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Well What Are You Going To Do When You Retire? - Articles Surfing

I am not an expert in retirement; I am not a psychologist, I am not anything but a normal guy who started thinking about "what happens if no one will offer me a job once I reach a certain age".

You see I was scared of not doing anything that will keep my mind active. I was considered a computer guru before anyone even coined the phrase. The first computer I ever worked on was an Elliott 803. It was a serial computer and took 20 minutes to work out one-year mortgage repayments.

I left home at the age of 15 and joined the British Royal Air Force. I travelled the world for 14 years courtesy of them. I went to some spectacular Air Force postings. (Shetland Isles, Mount Troodos Cyprus, Singapore, Germany etc.,) before I left and immigrated to Australia.

I had a heck of a transition changing from a coddled environment in the RAF to "civvy" street. I suddenly had to do every thing myself. No one was going to provide me with accommodation, arrange my travel or find me a job.

I found this terrifying and suffered from headaches and a sense of dread whenever I woke up each morning.

This continued for years before it just left me. I never understood this, as I had no problem finding a job when I moved to Australia. My wife and I had our own home and two beautiful children.

I quickly got a job with Honeywell Information systems working on their mainframe computers. I progressed rapidly to become one of their senior mainframe engineers in Australia which cumulated with me being invited to work on one of their first "Super computers" spending much time in the USA.

By this time the feelings of dread had disappeared, but I often thought back on that transitional period and wondered.

Nearing official retirement made me think about it even more. Here I was after a pretty active life both job wise and home wise. I had progressed from engineering to management to consulting to retrenchment. Yes retrenchment.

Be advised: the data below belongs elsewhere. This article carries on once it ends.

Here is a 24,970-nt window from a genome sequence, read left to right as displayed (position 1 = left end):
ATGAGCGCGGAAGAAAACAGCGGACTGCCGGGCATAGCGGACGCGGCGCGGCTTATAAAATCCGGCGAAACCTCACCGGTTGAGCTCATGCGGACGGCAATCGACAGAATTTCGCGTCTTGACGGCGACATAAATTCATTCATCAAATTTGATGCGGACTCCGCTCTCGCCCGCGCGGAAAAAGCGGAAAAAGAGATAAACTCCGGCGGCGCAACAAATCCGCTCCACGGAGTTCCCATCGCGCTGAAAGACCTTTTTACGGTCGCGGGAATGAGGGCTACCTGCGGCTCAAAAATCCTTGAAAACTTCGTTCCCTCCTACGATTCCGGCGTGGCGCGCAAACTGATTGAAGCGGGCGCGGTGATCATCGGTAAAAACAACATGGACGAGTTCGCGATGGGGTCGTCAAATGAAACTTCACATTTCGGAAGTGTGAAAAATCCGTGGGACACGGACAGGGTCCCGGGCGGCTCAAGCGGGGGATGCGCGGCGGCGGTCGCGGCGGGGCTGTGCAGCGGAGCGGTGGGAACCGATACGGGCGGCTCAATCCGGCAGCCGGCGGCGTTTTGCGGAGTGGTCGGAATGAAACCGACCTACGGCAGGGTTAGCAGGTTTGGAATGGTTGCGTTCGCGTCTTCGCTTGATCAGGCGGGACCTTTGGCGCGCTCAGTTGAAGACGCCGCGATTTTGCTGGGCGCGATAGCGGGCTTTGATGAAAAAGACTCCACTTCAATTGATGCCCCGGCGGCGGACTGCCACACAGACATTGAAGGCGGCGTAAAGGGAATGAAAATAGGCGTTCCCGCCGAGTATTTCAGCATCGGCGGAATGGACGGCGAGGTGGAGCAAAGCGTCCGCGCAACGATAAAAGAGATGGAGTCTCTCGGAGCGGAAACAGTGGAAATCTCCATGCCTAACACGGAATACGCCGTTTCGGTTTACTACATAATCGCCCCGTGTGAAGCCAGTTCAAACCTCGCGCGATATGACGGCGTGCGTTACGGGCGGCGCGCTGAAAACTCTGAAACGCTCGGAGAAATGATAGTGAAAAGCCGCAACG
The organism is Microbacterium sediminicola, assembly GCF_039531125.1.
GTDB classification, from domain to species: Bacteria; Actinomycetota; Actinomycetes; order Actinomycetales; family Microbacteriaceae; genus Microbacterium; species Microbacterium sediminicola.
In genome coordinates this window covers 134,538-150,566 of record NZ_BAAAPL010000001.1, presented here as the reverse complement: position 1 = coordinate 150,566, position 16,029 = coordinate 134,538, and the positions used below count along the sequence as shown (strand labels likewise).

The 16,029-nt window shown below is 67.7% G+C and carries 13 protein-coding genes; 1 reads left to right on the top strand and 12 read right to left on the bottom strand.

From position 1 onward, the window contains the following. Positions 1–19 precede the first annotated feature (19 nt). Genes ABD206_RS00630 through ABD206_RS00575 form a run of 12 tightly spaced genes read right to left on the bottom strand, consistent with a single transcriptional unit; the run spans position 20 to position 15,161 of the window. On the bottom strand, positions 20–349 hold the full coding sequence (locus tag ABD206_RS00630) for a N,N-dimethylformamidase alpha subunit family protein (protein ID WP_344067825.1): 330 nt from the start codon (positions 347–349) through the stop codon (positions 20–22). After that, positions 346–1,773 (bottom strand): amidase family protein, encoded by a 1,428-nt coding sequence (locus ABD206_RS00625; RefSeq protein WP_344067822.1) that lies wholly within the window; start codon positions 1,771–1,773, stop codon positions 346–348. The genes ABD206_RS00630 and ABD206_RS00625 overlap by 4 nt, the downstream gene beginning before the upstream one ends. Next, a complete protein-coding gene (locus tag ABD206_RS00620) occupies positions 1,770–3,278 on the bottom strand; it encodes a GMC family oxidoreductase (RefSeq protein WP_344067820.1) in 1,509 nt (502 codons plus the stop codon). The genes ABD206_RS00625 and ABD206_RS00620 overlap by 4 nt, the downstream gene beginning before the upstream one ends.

It was after retrenchment that I seriously considered what I would do after the official retirement age.
I decided I was not going to retire. I was not going to work as much but I was going to fill my life with all the kinds of things I did in the past plus have the time to do new things.

Once years ago not long after leaving the RAF I read a study on long term army, Airforce and Navy people retiring. This primarily concerned itself with the senior non commissioned officer ranks (The Station Warrant Officer in the RAF, the regimental Sergeant Major etc).

The study found that after retiring, (mandatory retirement age was 55 years) the average life span afterwards was 5 years. The primary reason given was that their lives were suddenly empty. Their whole world revolved around their life in the forces.

The Station Warrant Officer for example was the person who virtually ran the administration of the air force base. He was the one who laid down the law to all junior ranks (and even at times the officer ranks. (The person he reported to was the station commander) His whole life (I had never come across a female SWO in those days) revolved around the base, including all the happenings at the sergeant's mess.

The developments of long-term relationships were few and far between because of turn around of people on the bases.

This is the danger people should try and avoid. One should think, "what is there I do now that I can continue into retirement". "What is there occupation wise that I have always wished I had done". "What is there that will not be all encompassing", "what is there that I can start and stop at will if I want to"

Don't be put off with "I am to old to start or learn anything new". Colonel Sanders did not start his "Kentucky Fried Chicken Chain" until he was 65. And he was broke at the time. He also ended up living to be over 100 years old. Keeping himself active certainly did something for him.

I shudder when I hear about all those people looking forward to entering retirement homes and such.

Well one of my "non" retirement jobs is starting a retirement article directory. This is one way of using some of my previous experience in the technical area setting it up.

What are you going to do waiting for your 100 to come up in 35 years time? Have a 35-year holiday, just sit in a malaise waiting for the grim reaper or do something about it?

Submitted by:

Wilf Staton

Wilf Staton moved to the country where he and his wife built a cottage from old (like us) parts. (see it at http://work-from-home.seniors-directory.biz in the header ). They also own the heritage hall next to it which they are restoring. Their main article site is at http://seniors-directory.biz



Copyright © 1995 - Photius Coutsoukis (All Rights Reserved).


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